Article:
The Kamikaze 1NT (aka "mini" no-trump) is a 1NT opening bid that shows a balanced hand with 10-12 HCP. Since it is such a weak opening bid, subject to frequent penalty doubles by the opponents, an escape system such as Meckwell Escapes
or Touching Escapes
is a necessary adjunct. In addition, it was originally intended to be played only in first or second position. The reason is because the odds of having a good hand increase after the first two or three players pass to you. Also, there is no preemptive value in opening a 10-12 1NT in fourth seat.
Example of Kamikaze 1NT openings:
If integrating the Kamikaze notrump into your system, it is also important to consider its effect on natural sequences such as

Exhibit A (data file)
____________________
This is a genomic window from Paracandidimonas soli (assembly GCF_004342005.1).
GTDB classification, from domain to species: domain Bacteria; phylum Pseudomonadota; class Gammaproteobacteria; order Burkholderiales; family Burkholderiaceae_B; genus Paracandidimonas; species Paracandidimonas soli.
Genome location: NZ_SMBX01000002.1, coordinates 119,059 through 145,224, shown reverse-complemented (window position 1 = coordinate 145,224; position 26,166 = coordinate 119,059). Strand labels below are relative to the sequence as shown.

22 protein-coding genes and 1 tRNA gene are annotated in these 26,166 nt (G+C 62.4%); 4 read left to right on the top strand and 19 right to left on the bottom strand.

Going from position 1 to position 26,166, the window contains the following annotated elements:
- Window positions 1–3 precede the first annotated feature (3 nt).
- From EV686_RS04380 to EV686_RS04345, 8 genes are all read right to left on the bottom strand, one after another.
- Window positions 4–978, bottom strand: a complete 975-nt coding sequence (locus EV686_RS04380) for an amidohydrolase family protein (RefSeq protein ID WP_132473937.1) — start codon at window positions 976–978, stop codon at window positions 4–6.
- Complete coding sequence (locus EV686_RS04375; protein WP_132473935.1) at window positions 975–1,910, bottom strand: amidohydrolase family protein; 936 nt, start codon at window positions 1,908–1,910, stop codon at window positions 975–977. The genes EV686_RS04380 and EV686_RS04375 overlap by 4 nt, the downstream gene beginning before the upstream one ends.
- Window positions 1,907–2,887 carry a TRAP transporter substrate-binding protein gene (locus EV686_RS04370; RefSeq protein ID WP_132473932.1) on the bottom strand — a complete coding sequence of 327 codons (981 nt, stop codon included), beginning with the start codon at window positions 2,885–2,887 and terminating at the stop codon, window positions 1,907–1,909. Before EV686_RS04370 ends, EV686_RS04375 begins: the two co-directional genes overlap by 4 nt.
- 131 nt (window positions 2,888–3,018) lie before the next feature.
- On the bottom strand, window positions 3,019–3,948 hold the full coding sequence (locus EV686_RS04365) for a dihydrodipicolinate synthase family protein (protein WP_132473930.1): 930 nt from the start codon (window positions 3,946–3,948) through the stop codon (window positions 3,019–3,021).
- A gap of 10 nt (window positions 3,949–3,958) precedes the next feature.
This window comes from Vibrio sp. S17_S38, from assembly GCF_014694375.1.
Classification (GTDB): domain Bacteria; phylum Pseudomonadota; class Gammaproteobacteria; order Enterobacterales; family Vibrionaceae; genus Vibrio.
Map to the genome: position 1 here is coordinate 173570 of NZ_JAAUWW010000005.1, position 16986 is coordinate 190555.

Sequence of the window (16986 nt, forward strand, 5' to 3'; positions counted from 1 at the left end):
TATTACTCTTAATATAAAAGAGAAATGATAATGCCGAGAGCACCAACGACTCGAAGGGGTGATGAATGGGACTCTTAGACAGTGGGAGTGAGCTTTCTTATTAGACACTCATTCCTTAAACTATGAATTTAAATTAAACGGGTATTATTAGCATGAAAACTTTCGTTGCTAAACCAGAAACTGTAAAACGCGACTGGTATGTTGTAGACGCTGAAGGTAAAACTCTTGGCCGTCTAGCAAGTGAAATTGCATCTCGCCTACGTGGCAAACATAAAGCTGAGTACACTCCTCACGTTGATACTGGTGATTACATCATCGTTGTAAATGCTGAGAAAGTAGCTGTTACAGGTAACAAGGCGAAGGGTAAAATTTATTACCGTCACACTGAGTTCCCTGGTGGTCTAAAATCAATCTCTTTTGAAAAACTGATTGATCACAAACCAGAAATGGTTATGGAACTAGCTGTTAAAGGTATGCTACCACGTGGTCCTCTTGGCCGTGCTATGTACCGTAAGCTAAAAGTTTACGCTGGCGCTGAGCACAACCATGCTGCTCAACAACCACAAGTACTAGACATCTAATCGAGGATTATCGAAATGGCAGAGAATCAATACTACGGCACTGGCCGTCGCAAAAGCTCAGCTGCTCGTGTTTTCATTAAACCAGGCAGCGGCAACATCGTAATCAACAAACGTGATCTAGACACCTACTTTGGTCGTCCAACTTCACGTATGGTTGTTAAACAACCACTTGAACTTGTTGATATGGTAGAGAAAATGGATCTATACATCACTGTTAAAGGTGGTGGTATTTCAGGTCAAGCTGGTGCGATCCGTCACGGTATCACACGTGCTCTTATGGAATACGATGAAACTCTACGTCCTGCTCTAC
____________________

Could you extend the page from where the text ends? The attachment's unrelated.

|1 ||:|| 1 |
1NT here normally shows around 12-14 HCP, while 2NT would show around 18-19 HCP; the 15-17 HCP between the two rebids must be resolved in one way or another.
As expert Danny Kleinman notes in his book "The Notrump Zone":
Do the benefits of the Kamikaze notrump outweigh the costs? Here is what I believe. No, not against sound opponents
, even if the Kamikaze notrump sometimes steals the pot; this is because of the loss of accuracy on the good hands that the Kamikaze notrumpers can't open some other kind of notrump is too great. Yes
, against opponents who think that opener's weakness makes their own hands stronger, or who are obsessed with penalizing the Kamikaze notrumpers. Alas, such opponents may be the majority these days....
The main disadvantage of the Kamikaze notrump - the obvious cost - is the burden it puts on other openings and rebids. Remove from your toolkit one of the ways of describing a very common class of opening-strength hands, and many of your other tools work less efficiently.
For a more favorable philosophy toward a mini notrump, read 1NT: The Ultimate Preempt by Tony Melucci about the merits of a 10-13 1NT.
The Kamikaze 1NT was invented by American player John Kierein.